While shoppers rate loyalty toward their primary grocery store quite high (4 out of 5), the reality of their behavior is different, according to results of a collaborative survey of more than 3,000 shoppers and dozens of retailers by the Food Marketing Institute and analytics firm Precima.
While presenting top-line findings of the joint study at the Next-Generation Loyalty: Get it Right in Food Retailing session at FMI’s Midwinter Executive Conference in Miami, Graeme McVie, chief business development officer at Precima, revealed that three out of five shoppers would shop at one store if they could have all their needs satisfied. Further, 19% typically shop at only one store each week, while just 7% allocate more than 90% of their weekly grocery budget to their primary store.
“Food retailers need to take a more holistic approach to loyalty than simply viewing it as the domain of the loyalty team,” said McVie, noting that next-generation loyalty strategies are far more than just a card. “Loyalty has to be earned,” he said, by the best retailers satisfying the need with two primary objectives: understanding consumer needs on a granular, timely and frequent basis; and consistent execution with actions that best satisfy needs.
McVie said retailers will see the highest levels of success by “looking at loyalty in 3-D, by strategically allocating resources to earn customer loyalty, by enabling daily decisions to be made that consistently satisfy shopper needs and by delivering a meaningfully differentiated value proposition to shoppers through their loyalty programs.”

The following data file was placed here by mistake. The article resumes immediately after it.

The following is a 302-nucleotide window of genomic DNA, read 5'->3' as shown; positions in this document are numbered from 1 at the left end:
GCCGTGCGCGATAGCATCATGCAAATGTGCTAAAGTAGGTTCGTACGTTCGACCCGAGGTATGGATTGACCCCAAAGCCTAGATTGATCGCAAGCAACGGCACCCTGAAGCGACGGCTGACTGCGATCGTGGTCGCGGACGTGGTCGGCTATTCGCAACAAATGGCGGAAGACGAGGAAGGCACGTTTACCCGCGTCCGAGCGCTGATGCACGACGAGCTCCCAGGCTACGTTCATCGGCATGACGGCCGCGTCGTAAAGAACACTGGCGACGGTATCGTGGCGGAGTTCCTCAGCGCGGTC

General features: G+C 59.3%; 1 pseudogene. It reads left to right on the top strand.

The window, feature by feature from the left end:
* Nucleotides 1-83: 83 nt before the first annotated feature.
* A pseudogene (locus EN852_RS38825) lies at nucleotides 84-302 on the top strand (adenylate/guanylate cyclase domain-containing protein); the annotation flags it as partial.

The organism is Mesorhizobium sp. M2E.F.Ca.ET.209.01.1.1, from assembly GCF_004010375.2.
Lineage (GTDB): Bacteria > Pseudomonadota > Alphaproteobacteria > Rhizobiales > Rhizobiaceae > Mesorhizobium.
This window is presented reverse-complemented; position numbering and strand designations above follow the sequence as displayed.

Overall, “the most successful retailers do the best job of measuring” their loyalty data, McVie said.
Other recommendations highlighted by survey data include:
- Viewing loyalty as a comprehensive strategy based on insights gained directly from the shopper.
- Considering loyalty as the outcome of daily decisions across pricing, promotions, assortment, space, marketing and store operations.
- Going beyond a two-tier price discount loyalty programs and providing differentiated value to shoppers.
“The research confirms that shopper loyalty is not a traded commodity and needs to be earned through personalized experiences,” said Pat Walsh, FMI’s SVP of industry relations. “The good news is that food retailers are identifying ways to effectively compete in this new omnichannel environment, focusing as much on the fresh categories as the company dedicates to its online presence and e-commerce offerings.”